The Philistines Jr.

The Philistines Jr.

Analog Vs. Digital


Somewhere in Connecticut, there is (was?) Tarquin Studios, a place that never quite gained the name-recognition of Electric Ladyland or The Power Station, but nonetheless has produced more than its fair share of forward-looking music. Captained by Peter and Tarquin Katis, the place seemed to be home base for acts like The Happiest Guys In The World, The Zambonis, James Kochalka Superstar, and many others, as brilliant but unheralded as the studio.

Like Tarquin Studios, The Philistines Jr. are led by the Katis brothers, and at the end of this album you get a aural glimpse of the many talented troops that have at one point or another become involved with the band and the place… but more on that later. Analog Vs. Digital is full of songs as idiomatic as their titles, like “The Annual Convention of Unemployed Spies (or the Man, Not the Men, in the White Suit)” and “If You’re Not Part of the Solution, You’re Part of the Precipitate (or Big Red Freakout Tonight).” Sure, they’re the same chords and words we’ve all become familiar with, but there’s something askew about the way they’re being used, and each seems to contain more than one particular meaning.

Some examples: “Analog Vs. Digital (or Peter vs. Tarquin)” seems to revive the age-old battle of hiss against bits, and methinks this has something to do with the studio, and a bit of sibling rivalry to boot. “The Truth About Scientists (or We Don’t Get the Respect We Deserve in Today’s Scientific Community)” has a robot voice recount the merits of The Simpsons, eventually focusing on Professor John Frink and his numerous contributions. “Astronauts Just Ain’t What They Used To Be (or The Titusville Campfire Song)” recalls the heady days of a bygone NASA and is reminiscent of the Ole Gray Mare. I should note that I bought my first car in Titusville, and that once at midnight in downtown Titusville, I glimpsed a stunning array of unidentifiable alien paraphernalia in a pawn shop window.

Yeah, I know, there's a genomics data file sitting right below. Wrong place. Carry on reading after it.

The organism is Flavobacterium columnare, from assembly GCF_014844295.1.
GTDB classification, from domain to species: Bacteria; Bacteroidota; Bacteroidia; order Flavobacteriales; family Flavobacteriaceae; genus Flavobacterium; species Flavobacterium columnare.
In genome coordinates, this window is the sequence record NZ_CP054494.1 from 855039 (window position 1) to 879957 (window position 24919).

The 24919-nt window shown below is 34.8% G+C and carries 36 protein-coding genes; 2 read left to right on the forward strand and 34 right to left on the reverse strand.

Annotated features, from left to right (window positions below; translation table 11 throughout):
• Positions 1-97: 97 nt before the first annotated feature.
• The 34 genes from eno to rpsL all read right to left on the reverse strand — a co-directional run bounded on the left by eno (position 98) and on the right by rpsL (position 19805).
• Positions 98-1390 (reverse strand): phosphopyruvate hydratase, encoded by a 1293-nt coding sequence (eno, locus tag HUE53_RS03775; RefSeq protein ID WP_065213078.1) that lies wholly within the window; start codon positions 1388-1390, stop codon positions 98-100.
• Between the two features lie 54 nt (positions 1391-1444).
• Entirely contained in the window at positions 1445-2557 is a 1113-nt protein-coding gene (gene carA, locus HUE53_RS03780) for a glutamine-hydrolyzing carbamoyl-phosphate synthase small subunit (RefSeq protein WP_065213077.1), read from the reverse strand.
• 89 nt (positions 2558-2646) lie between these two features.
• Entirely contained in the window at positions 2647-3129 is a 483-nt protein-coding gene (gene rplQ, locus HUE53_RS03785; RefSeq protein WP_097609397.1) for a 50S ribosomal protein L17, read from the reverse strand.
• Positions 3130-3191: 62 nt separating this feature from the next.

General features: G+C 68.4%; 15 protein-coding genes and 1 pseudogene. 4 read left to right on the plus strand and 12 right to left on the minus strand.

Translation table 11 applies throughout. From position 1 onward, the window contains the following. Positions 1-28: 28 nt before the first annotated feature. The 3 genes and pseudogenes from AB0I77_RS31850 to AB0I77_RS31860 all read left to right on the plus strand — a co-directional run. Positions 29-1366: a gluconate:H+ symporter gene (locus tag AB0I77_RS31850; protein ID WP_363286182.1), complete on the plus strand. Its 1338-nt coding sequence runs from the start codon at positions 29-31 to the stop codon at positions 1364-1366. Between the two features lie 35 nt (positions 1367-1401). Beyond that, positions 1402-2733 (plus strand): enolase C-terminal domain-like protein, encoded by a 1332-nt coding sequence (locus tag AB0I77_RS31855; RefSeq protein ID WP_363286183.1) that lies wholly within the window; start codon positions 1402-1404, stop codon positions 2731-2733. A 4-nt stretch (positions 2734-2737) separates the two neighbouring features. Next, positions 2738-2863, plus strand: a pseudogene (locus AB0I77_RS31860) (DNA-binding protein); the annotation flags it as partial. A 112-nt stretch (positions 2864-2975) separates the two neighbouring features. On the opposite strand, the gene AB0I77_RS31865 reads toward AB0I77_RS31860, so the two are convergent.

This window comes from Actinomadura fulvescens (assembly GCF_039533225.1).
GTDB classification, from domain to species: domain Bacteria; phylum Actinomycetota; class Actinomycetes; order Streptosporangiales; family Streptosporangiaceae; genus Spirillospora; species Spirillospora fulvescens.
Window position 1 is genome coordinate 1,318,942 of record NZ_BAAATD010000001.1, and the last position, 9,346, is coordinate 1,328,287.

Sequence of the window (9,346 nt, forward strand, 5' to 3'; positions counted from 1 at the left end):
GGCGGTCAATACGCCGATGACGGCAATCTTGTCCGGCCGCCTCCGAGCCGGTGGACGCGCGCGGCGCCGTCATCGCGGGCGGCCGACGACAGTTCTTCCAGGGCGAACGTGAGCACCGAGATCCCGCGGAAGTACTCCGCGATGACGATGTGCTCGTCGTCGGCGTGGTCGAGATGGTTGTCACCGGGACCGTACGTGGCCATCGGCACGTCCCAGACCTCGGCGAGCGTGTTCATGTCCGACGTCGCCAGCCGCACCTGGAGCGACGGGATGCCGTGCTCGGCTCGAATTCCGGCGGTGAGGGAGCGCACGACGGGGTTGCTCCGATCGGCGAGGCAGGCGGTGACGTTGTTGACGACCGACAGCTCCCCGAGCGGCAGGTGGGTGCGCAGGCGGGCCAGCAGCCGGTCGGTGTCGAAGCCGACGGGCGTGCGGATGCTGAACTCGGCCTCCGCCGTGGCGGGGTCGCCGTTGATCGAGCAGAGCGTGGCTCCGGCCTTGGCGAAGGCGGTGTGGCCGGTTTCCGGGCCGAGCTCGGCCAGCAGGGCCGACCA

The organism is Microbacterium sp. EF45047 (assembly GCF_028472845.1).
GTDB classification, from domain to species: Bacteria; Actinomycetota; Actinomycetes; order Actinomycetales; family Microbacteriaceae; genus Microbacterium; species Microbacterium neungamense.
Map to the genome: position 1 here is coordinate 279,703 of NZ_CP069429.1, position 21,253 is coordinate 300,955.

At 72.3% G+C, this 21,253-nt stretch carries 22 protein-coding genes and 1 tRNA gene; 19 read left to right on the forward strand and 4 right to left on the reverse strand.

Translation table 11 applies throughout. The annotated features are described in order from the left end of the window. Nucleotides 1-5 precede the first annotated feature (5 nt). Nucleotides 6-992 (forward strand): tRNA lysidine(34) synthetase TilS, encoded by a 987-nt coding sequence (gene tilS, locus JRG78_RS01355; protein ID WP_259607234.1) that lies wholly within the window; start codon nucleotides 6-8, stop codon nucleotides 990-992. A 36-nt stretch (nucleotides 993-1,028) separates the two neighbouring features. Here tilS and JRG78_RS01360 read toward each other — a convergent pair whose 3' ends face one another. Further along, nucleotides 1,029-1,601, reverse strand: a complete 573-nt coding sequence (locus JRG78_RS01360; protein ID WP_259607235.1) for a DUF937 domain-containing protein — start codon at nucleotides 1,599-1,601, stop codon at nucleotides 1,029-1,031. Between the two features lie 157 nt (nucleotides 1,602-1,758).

But perhaps the crowning piece in this epic are the last 34 tracks — the initial “55 MPH (or Agent MS-16 [Retired]),” which is as song-like as it gets, and which is then followed by 32 11-second solo turns (and one 22-second one) by a stunning variety of artists, including members of all the aforementioned bands, Moby, members of Pee Shy, Mice Parade, electric zitherist extraordinaire Brian Dewan, some Mommyheads, R. Stevie Moore, and many many more. Each gets eight bars or so to highlight their unique instrumental (or in Kochalka’s case, vocal) style. Even Peter “World’s Greatest Sound Guy” Fox adds his signature feedback, squawk and lack of low end to his measures. Triple-A Brilliant.

Tarquin Records:

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